Cork County Council is urging people camping or in caravans “to seek alternative accommodation indoors tonight”.
The call comes as a status red wind warning was issued for the county by Met Éireann.
Storm Ellen is expected to hit Ireland this evening and the red warning comes into place at 9pm.
Met Éireann is warning that “Storm Ellen will produce a core of very severe and destructive winds”.
A status red weather warning is issued when rare and very dangerous weather conditions are expected to occur.
There is also a status orange in place for the rest of Munster, Galway and Mayo with a status yellow warning in place for the rest of the country.
The council said that “temporary structures are particularly at risk”.
The council added it is prepared “with response crews on standby for the approaching Storm Ellen, in advance of unseasonably wet and stormy weather”.
They warned: “Due to the combination of storm surge, spring tides and onshore winds, there is a potential risk of coastal flooding, particularly in the West Cork area.
“There is a risk also of some inland and river flooding with some potentially heavy, thundery downpours.”
The council said that sandbags “will be available at Cork County Council depots for areas prone to risk and Council crews will deploy sandbags as necessary”.
They added that they expect fallen trees and possible structural damage due to the storm’s high winds.
⚠️Met Éireann has issued a Status Red wind warning for Cork from 21:00 to 23:59 on Weds 19th Aug. Storm Ellen will produce a core of very severe and destructive winds. Associated heavy rain will also bring a risk of flooding.#StormEllen— Cork County Council (@Corkcoco) August 19, 2020
Further info https://t.co/kxXnzc9DCM pic.twitter.com/FHH5hEQ85S
The council said: “Property owners, residents and visitors are advised to prepare for this dangerous weather event, to protect property, to avoid unnecessary journeys and stay indoors during the warning periods.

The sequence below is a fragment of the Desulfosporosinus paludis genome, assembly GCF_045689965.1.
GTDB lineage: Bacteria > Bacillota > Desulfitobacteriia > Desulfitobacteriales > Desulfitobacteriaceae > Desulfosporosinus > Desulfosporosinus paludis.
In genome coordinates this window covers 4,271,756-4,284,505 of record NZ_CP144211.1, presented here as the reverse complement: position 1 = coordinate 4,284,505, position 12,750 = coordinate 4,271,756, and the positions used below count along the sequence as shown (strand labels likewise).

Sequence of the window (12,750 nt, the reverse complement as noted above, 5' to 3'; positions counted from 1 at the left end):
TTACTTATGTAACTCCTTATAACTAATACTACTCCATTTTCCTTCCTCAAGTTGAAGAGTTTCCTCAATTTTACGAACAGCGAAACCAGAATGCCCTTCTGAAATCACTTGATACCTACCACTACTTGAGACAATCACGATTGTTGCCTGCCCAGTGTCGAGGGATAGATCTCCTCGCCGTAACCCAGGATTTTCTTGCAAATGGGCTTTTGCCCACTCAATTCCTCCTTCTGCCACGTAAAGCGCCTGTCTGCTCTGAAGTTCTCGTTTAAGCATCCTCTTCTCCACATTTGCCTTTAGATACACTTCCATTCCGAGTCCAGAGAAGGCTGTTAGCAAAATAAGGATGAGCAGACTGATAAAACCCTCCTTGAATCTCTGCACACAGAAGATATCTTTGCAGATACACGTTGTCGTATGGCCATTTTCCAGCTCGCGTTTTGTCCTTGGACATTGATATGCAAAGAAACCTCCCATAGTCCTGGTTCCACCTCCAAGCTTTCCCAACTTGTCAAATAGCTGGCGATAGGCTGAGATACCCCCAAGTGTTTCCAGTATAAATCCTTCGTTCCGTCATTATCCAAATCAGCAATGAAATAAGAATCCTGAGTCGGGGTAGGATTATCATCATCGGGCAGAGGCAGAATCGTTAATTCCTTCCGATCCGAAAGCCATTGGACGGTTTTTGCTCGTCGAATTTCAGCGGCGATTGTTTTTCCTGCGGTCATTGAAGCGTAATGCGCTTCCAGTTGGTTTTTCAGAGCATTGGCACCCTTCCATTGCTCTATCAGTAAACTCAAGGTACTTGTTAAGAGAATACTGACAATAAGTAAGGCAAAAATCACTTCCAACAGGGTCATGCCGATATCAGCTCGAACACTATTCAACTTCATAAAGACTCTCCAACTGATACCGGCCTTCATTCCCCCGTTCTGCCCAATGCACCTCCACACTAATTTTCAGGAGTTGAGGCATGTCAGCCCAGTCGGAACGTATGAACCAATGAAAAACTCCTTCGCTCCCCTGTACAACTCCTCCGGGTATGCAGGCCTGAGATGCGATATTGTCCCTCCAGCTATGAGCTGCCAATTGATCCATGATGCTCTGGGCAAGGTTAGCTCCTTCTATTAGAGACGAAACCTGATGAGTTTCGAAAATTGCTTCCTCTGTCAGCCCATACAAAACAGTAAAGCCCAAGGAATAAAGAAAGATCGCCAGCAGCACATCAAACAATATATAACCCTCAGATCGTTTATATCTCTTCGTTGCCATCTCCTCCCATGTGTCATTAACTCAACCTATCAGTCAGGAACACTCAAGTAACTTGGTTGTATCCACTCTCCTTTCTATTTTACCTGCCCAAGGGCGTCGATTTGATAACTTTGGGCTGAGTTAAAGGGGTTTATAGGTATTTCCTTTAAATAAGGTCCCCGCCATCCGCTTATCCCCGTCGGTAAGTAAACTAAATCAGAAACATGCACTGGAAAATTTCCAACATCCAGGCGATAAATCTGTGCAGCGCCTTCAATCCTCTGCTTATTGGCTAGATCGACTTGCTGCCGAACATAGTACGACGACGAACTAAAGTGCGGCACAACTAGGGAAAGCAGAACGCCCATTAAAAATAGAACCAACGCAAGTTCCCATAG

“Members of the public are advised to stay high, stay dry and stay away from the coast, rivers and lakes.
“Those camping or in caravans are asked to seek alternative accommodation indoors tonight, as temporary structures are particularly at risk.
“Cork County Council advises road users to be aware of the danger posed by high winds.
“Driving conditions may be hazardous with surface flooding possible. Motorists are reminded to take additional care and be conscious of cyclists and pedestrians."
Gerard O’Flynn, Coast Guard head of operations, has also said people should seek shelter if they are staying on a campsite.
“We are appealing to the public not to engage in any form of coastal activity and to be mindful of the risks posed by the extreme tide ranges,” he added.
He urged the public to stay back, stay high and stay dry.
“We are asking people to stay away from the coast and to stay away from the sea and to avoid the temptation to try and get a fancy photograph or a selfie,” he continued.
“It’s not the time to take a risk.”
Earlier today, Gerry Murphy from Met Éireann said Cork will experience extreme winds this evening.
"It's going to get very bad, potentially in Cork in the sense that this depression is moving up and it's spinning quite rapidly. It's going to generate very strong winds," he told C103's Cork Today Show.
"The most up-to-date information is that Cork is going to get the biggest hit from it. The winds will be extremely strong, with damaging gusts well over 120km/hr in places. There will be rain as well.
"It's potentially quite a very stormy night, particularly given the fact we're still meteorologically in the summer. The trees are in bloom which means leaves will be more susceptible to falling at this time of year than they would in winter.
"It all depends on the exact track of the storm but currently, the track is such that Cork will get the heaviest hit from that storm."